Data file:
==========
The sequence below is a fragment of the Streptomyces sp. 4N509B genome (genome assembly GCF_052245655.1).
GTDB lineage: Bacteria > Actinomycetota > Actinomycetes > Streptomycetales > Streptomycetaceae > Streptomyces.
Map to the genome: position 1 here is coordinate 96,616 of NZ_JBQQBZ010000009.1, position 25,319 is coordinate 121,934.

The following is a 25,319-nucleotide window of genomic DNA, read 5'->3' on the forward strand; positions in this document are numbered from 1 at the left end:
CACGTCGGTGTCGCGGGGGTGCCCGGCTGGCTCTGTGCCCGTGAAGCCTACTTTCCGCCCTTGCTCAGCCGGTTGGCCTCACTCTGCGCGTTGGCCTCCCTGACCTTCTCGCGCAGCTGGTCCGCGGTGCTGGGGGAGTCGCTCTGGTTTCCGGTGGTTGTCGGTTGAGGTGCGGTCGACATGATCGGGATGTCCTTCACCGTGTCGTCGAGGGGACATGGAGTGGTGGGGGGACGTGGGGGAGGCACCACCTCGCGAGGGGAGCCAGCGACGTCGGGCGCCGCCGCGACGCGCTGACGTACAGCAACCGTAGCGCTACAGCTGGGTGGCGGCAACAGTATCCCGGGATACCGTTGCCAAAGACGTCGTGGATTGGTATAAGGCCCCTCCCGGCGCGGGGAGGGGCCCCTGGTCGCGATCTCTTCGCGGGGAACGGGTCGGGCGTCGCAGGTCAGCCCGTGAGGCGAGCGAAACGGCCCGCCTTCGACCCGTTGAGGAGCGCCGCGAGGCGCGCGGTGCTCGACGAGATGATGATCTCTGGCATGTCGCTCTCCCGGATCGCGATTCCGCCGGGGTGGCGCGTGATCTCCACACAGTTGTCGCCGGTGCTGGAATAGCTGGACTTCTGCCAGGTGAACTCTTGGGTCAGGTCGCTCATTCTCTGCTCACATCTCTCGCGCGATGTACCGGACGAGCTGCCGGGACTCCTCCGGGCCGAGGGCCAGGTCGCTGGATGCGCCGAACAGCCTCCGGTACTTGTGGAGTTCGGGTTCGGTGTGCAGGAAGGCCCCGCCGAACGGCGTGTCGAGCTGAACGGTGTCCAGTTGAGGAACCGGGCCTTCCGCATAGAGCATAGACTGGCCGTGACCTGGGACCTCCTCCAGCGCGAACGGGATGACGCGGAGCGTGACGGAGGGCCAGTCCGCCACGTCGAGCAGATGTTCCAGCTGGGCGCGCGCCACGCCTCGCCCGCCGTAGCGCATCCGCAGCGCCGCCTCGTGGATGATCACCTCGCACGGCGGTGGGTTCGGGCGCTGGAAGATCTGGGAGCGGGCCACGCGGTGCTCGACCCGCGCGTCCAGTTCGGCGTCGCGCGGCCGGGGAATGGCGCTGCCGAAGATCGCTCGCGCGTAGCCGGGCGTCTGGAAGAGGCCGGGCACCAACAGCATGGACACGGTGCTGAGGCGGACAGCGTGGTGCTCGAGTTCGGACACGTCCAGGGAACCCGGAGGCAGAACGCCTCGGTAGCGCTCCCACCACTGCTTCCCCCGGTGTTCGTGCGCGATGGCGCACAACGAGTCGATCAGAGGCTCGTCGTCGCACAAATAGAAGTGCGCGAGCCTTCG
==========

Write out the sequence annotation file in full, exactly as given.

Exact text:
The sequence below is a fragment of the Streptomyces sp. 4N509B genome (genome assembly GCF_052245655.1).
GTDB lineage: Bacteria > Actinomycetota > Actinomycetes > Streptomycetales > Streptomycetaceae > Streptomyces.
Map to the genome: position 1 here is coordinate 96,616 of NZ_JBQQBZ010000009.1, position 25,319 is coordinate 121,934.

The following is a 25,319-nucleotide window of genomic DNA, read 5'->3' on the forward strand; positions in this document are numbered from 1 at the left end:
CACGTCGGTGTCGCGGGGGTGCCCGGCTGGCTCTGTGCCCGTGAAGCCTACTTTCCGCCCTTGCTCAGCCGGTTGGCCTCACTCTGCGCGTTGGCCTCCCTGACCTTCTCGCGCAGCTGGTCCGCGGTGCTGGGGGAGTCGCTCTGGTTTCCGGTGGTTGTCGGTTGAGGTGCGGTCGACATGATCGGGATGTCCTTCACCGTGTCGTCGAGGGGACATGGAGTGGTGGGGGGACGTGGGGGAGGCACCACCTCGCGAGGGGAGCCAGCGACGTCGGGCGCCGCCGCGACGCGCTGACGTACAGCAACCGTAGCGCTACAGCTGGGTGGCGGCAACAGTATCCCGGGATACCGTTGCCAAAGACGTCGTGGATTGGTATAAGGCCCCTCCCGGCGCGGGGAGGGGCCCCTGGTCGCGATCTCTTCGCGGGGAACGGGTCGGGCGTCGCAGGTCAGCCCGTGAGGCGAGCGAAACGGCCCGCCTTCGACCCGTTGAGGAGCGCCGCGAGGCGCGCGGTGCTCGACGAGATGATGATCTCTGGCATGTCGCTCTCCCGGATCGCGATTCCGCCGGGGTGGCGCGTGATCTCCACACAGTTGTCGCCGGTGCTGGAATAGCTGGACTTCTGCCAGGTGAACTCTTGGGTCAGGTCGCTCATTCTCTGCTCACATCTCTCGCGCGATGTACCGGACGAGCTGCCGGGACTCCTCCGGGCCGAGGGCCAGGTCGCTGGATGCGCCGAACAGCCTCCGGTACTTGTGGAGTTCGGGTTCGGTGTGCAGGAAGGCCCCGCCGAACGGCGTGTCGAGCTGAACGGTGTCCAGTTGAGGAACCGGGCCTTCCGCATAGAGCATAGACTGGCCGTGACCTGGGACCTCCTCCAGCGCGAACGGGATGACGCGGAGCGTGACGGAGGGCCAGTCCGCCACGTCGAGCAGATGTTCCAGCTGGGCGCGCGCCACGCCTCGCCCGCCGTAGCGCATCCGCAGCGCCGCCTCGTGGATGATCACCTCGCACGGCGGTGGGTTCGGGCGCTGGAAGATCTGGGAGCGGGCCACGCGGTGCTCGACCCGCGCGTCCAGTTCGGCGTCGCGCGGCCGGGGAATGGCGCTGCCGAAGATCGCTCGCGCGTAGCCGGGCGTCTGGAAGAGGCCGGGCACCAACAGCATGGACACGGTGCTGAGGCGGACAGCGTGGTGCTCGAGTTCGGACACGTCCAGGGAACCCGGAGGCAGAACGCCTCGGTAGCGCTCCCACCACTGCTTCCCCCGGTGTTCGTGCGCGATGGCGCACAACGAGTCGATCAGAGGCTCGTCGTCGCACAAATAGAAGTGCGCGAGCCTTCG